- Teach your teen assertiveness skills. Teens need to be able to stand up for themselves with confidence when confronted with rumors. Help your teen develop a script that they can use to respond to people who say rude things or who continue to spread gossip about them. (Note: There is a big difference between aggressiveness and assertiveness! You can review our previous blog: 5 Ways Parents Can Teach Assertiveness to Teens.)
- Provide distraction. Dwelling on the gossip will make your teen feel worse. Instead, try to get your child involved in outside activities, or plan a weekend getaway, or organize some other distraction to get your teen’s mind off of the problem.
- Stay offline. If the rumors are being spread online, it may be a good idea to avoid social media for a while. Technology can make people mean simply because it’s a lot easier to type something nasty about someone than it is to say it to their face. If your teen is online, remind them that they should never respond to online comments that make them feel belittled, ashamed or uncomfortable.
- Focus on true friends. Advise your teen to find a friend or two that are loyal and will ignore the rumors. Having the chance to spend time with positive people will lessen the impact of the gossip. Encourage your teen to spend their time and energy on having fun with these positive friends doing activities they enjoy.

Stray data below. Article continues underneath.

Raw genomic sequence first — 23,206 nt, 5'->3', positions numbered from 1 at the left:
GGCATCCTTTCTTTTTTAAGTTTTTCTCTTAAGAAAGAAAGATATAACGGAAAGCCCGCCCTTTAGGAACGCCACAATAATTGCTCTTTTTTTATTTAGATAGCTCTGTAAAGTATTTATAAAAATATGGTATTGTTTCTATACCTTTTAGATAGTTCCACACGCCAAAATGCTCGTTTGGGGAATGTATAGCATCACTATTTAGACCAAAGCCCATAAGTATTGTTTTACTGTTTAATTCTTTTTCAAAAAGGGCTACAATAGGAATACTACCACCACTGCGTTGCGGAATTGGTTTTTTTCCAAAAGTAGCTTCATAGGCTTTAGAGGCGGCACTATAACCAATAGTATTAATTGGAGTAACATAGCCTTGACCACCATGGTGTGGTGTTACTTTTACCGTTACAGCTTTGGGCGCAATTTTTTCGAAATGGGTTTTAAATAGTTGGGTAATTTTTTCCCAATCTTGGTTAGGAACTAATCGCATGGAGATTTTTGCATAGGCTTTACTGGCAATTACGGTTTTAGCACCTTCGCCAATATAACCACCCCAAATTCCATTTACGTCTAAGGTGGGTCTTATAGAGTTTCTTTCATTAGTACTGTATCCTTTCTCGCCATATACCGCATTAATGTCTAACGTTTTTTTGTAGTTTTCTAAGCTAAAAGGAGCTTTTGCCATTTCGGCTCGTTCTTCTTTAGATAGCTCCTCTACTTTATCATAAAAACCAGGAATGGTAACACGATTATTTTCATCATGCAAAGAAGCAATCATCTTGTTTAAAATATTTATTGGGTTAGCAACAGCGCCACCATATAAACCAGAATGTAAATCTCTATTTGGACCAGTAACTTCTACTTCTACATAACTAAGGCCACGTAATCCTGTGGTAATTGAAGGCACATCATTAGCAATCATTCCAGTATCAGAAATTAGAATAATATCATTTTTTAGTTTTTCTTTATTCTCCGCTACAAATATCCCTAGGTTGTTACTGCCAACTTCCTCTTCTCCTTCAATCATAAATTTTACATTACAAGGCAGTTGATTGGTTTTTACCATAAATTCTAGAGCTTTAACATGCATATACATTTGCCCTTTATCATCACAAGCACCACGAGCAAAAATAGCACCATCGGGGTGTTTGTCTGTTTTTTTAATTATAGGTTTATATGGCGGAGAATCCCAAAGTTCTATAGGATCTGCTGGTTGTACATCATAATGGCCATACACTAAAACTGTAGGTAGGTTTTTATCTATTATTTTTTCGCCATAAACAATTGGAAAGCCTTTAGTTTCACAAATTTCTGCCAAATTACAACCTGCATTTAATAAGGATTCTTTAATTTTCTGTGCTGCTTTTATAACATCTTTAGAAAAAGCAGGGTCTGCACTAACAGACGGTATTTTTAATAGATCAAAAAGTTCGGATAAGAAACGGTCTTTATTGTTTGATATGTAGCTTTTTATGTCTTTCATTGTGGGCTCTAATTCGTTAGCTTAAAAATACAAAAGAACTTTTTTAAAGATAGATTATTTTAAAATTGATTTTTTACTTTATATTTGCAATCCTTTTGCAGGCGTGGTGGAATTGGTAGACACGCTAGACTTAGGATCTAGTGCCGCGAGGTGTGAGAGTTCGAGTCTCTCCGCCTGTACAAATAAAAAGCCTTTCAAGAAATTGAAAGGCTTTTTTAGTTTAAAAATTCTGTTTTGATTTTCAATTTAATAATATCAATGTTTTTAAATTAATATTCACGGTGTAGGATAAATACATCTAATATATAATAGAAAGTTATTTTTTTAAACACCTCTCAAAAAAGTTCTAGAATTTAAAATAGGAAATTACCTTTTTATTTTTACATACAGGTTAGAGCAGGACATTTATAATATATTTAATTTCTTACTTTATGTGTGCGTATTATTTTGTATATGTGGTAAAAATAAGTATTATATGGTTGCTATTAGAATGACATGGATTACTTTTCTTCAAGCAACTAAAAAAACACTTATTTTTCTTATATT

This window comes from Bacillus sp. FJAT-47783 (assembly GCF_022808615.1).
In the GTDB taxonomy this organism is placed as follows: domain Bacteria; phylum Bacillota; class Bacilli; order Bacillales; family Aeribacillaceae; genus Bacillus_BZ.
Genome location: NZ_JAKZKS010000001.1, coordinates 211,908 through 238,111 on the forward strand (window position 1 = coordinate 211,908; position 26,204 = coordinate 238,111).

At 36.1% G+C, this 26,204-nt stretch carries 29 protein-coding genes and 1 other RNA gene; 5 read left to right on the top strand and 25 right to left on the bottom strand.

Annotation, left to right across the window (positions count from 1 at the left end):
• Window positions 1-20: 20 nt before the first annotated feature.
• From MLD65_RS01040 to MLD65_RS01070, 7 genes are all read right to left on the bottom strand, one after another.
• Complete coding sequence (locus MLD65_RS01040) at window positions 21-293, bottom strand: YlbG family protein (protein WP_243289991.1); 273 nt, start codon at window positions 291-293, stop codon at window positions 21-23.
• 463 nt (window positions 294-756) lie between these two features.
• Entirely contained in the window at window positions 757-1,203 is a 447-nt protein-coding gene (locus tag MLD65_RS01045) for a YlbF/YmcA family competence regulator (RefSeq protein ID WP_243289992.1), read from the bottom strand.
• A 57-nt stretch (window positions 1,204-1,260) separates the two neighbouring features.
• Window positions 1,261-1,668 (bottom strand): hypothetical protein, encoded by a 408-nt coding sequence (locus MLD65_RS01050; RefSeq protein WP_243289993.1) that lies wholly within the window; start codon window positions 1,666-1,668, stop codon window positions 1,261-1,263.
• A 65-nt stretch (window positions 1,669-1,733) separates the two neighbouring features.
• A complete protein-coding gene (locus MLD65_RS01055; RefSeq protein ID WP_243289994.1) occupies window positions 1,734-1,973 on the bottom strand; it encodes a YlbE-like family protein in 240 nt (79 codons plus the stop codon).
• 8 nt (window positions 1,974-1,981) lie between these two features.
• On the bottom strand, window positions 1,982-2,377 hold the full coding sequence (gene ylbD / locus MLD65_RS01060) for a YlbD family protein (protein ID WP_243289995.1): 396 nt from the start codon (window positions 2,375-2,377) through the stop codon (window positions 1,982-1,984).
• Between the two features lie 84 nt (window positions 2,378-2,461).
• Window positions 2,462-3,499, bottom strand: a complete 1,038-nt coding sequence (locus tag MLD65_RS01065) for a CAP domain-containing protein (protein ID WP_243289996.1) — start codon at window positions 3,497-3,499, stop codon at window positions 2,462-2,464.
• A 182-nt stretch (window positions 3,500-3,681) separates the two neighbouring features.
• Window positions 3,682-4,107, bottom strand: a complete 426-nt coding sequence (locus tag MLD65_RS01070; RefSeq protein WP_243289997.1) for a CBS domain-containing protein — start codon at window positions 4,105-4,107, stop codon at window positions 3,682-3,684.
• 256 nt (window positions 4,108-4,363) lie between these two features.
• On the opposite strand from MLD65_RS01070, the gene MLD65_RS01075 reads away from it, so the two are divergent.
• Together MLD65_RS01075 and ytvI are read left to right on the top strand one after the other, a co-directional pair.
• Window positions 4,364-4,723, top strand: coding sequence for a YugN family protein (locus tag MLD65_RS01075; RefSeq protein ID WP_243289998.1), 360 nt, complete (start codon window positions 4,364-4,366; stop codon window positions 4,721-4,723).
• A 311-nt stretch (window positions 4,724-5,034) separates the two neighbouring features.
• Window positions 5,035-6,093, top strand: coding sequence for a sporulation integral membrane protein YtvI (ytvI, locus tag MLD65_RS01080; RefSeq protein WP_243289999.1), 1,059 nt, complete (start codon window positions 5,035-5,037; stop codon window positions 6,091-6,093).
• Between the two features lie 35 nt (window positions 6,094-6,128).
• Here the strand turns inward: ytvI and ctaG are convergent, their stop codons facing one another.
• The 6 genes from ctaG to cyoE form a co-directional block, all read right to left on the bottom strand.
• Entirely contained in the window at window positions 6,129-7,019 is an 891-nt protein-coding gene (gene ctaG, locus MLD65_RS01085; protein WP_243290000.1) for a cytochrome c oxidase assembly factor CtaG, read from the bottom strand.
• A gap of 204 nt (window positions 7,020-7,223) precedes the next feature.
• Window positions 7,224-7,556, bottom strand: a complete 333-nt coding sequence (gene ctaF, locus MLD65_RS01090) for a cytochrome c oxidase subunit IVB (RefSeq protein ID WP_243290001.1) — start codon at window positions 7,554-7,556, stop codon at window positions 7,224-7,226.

- Encourage self–care. You want your teen to focus on positive things and believe in themselves. Help your teen identify things that help them relieve stress, such as taking a long bath, reading, journaling, walking the dog, drawing, listening to music, or other relaxing activities.
- Keep it in perspective. Almost everyone is the target of a rumor a few times in their lives, and it eventually blows over. Remind your teen that this gossip will pass and become a distant, if not fond, memory.
- Get help. Watch for signs of emotional distress. Some kids are able to patiently wait for the gossip to die down, while other teens cannot. Even minor name-calling can take an emotional toll on a child. Pay attention for warning signs of eating disorders, self-harm, anxiety, or other issues. Do your best to establish a supportive, encouraging home environment. Seek professional help if you begin to notice signs of depression or other mental health problems.
Regardless of whether your teen has been the victim of gossip or not, it’s important to talk to your children about not spreading rumors. Gossiping about others may seem like harmless fun when you’re not its target, but in reality, gossip can hurt feelings, and it may negatively affect someone’s life. Be sure to tell your teen that if they participate in gossip, they are hurting someone. However, they can be part of the solution! If they don’t listen to or spread rumors about others, then people will come to see them as trustworthy. It only takes one person to stand up to the crowd, and if you say something like, “This is really mean and I feel bad talking about it,” you open the door for other people to do the same.